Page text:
Professor Mohammad Sahimi's three part series on Iran's nuclear program was well articulated, clear and concise. He is to be congratulated for his contribution to the understanding of what he has termed "The Emerging Crisis". Dr. Sahimi has made a successful effort to remain scientifically objective, technically correct, and politically impartial throughout. By doing so, however, some aspects of this highly volatile international issue have been deliberately, but wisely, overlooked.
If we were to pluck Iran out of the Middle East and plant it somewhere in the South Pacific, the analogy between South Africa's decision to disband its nuclear arsenal, and Iran's possible aspirations to acquire the same, would be meaningful.
Acquisition of nuclear weapons by countries that can afford it is motivated by various concerns. In the very beginning, nuclear weapons were thought to be the ultimate means of military supremacy and global dominance. But once this monopoly was broken, the defensive role of the ultimate weapon as a deterrent was quickly established. In the bi-polar world of the Cold War, the United States, Great Britain and France, represented the Western World's answer to the Soviet Union's nuclear arsenal, creating a détente through assured mutual destruction.
Now, of course, in addition to the members of the old nuclear club, we have China, India, and Pakistan who, for arguably reasonable excuses, have developed their nuclear arms capabilities. Israel, also for its own security reasons, has become a nuclear power.
Another reason for the acquisition of nuclear weapons might be the prestige of being able to have the capability, even if there appears no defensive purpose for it. This was the case with South Africa. Swaziland, Botswana, Zambia or Madagascar were not nuclear armed and battle-ready countries threatening an invasion of South Africa to "liberate" the population or to democratize the apartheid regime.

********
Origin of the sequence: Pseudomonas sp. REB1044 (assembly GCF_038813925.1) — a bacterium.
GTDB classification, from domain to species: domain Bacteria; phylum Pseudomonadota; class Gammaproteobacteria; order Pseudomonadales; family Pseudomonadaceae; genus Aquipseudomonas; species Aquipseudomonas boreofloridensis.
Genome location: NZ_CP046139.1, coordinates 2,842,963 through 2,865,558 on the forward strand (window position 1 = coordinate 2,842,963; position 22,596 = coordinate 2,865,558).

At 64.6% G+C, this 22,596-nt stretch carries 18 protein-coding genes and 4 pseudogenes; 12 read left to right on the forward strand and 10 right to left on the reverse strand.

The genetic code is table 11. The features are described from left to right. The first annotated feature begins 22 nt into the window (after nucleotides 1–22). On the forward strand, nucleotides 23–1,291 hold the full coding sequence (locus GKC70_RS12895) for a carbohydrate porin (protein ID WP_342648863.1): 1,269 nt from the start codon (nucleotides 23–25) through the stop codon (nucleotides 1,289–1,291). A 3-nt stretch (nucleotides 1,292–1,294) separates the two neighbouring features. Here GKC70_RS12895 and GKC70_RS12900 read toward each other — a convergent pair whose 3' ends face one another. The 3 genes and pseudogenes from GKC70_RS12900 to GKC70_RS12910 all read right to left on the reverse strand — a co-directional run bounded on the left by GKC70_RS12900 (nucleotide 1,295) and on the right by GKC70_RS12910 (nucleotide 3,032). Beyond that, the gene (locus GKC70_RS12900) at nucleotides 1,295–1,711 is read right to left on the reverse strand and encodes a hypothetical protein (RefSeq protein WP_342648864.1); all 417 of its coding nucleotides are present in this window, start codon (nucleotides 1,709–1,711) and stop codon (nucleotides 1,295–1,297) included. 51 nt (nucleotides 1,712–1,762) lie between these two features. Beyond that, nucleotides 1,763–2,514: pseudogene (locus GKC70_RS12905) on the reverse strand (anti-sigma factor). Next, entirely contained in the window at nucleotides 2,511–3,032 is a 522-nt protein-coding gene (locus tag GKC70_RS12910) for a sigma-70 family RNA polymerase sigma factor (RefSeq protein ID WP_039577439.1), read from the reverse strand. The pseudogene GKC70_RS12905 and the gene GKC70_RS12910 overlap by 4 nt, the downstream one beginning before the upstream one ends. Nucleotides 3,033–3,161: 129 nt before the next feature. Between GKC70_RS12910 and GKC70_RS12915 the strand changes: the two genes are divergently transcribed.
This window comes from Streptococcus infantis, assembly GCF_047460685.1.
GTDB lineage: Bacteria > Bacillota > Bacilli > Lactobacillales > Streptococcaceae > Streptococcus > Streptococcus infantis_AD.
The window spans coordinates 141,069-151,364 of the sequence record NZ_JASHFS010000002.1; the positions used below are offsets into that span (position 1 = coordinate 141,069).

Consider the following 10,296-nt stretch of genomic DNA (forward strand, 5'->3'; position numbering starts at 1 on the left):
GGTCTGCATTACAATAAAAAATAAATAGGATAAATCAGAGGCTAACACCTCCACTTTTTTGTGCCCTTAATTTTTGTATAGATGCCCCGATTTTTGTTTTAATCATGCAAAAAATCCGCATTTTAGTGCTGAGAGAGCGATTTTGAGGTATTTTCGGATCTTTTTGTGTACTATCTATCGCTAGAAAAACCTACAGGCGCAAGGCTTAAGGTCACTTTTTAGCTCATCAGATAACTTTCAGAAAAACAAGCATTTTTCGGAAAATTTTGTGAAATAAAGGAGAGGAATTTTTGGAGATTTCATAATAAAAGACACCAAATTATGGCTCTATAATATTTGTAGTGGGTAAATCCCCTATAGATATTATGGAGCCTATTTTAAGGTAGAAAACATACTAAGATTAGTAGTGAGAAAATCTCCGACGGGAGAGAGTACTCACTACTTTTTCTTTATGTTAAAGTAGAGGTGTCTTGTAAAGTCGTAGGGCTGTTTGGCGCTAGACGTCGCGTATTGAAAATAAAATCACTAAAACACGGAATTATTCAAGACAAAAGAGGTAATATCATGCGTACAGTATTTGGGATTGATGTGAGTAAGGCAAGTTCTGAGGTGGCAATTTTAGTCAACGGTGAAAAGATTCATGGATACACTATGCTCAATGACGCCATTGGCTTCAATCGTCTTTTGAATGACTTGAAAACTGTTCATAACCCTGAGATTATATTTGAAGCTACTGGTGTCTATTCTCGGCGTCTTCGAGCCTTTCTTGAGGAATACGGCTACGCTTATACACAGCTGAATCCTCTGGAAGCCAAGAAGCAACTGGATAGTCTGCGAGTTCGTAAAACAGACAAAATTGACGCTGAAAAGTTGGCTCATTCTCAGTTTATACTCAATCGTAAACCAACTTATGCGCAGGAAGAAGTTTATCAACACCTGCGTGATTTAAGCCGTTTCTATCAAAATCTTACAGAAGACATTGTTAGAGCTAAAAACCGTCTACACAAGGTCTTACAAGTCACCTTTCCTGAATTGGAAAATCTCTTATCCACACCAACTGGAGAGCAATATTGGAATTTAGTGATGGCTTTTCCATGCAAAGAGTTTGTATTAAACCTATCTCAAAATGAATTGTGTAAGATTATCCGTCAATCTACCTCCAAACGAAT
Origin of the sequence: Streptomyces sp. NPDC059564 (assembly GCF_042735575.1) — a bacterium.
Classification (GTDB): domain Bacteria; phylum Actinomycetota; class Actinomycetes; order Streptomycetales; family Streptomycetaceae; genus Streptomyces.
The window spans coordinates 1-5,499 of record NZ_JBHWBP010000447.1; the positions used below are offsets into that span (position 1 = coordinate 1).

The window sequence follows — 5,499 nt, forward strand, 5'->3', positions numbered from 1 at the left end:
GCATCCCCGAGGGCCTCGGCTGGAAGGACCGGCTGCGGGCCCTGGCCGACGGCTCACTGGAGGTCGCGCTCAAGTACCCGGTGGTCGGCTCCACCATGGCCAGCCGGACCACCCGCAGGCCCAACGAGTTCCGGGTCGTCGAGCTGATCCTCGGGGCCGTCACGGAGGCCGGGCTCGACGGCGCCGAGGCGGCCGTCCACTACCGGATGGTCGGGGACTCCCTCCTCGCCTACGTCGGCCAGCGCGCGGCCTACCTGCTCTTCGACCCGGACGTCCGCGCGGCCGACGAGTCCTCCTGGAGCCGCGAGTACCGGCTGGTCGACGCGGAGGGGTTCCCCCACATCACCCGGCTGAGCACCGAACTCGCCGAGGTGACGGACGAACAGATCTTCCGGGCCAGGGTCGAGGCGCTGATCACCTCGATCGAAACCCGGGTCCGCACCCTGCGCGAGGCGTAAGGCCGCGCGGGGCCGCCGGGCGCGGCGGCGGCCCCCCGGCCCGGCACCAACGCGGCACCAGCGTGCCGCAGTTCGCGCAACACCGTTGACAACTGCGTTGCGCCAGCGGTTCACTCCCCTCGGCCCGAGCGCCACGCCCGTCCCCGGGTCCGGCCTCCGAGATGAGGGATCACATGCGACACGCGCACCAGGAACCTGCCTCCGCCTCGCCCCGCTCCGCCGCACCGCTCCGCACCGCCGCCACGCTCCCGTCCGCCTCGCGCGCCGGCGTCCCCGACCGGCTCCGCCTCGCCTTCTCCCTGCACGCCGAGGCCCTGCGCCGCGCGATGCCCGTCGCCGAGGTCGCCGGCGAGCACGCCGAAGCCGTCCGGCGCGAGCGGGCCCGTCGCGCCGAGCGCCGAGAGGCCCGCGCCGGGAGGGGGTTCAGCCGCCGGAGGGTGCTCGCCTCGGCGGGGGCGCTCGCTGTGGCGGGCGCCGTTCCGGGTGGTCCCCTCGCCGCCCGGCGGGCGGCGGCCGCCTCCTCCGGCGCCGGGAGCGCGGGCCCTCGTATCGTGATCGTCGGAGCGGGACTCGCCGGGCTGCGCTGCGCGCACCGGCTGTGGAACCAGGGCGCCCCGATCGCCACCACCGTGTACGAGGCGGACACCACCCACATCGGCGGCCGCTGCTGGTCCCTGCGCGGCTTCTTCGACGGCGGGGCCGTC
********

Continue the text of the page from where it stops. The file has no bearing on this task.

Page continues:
Iran, on the other hand, has been and continues to be under attack by enemies near and far. Iran is circled by potentially aggressive regimes that view its brand of Islamic government unsuitable, even detrimental, to their respective establishments. Even though the hostile Iraqi regime is now dismantled, a much more vocally antagonistic and potent foe has established its stronghold there, as well as on its other flank, in Afghanistan. Israel continues to threaten Iran with preemptive strikes against its nuclear facilities to secure its own defensive posture and military supremacy.
Let's consider Israel's historic paranoia and siege mentality justifiable, and its insistence on remaining the region's unchallenged superpower a legitimate pursuit. Now let's look at Iran's legitimate concerns.
I share Professor Sahimi's views almost verbatim. But, accepting all the politically motivated or pressured demands of IAEA, legitimate, as well as excessive, and opening all the doors to intrusive inspections, might lead to some rather unpleasant consequences.
America's invasion of Iraq, as I have written before, and been vindicated since, had nothing to do with weapons of mass destruction or international terrorism. That invasion was part of a much larger scenario that was finally put into motion after September 11, 2001. Iraq was invaded simply because it could be without any risk of facing its alleged weapons of mass destruction.
From Iran's perspective, it remains in the crosshairs for the opportune time, either before Syria or after, as the international saber rattling continues. Iran insists that its nuclear programs are tailored for peaceful purposes. But, while the international jury is still out on the 'Axis of Evil' and the 'Number One State Sponsor of Terrorism' foot-in-mouth pronouncements from Washington and Tel Aviv, It might serve Iran's best interests to leave some smidgeon of doubt as to whether its nuclear programs are all intended for peaceful purposes.
Look at North Korea with much less to worry about than does Iran!
... Payvand News - 10/8/03 ... --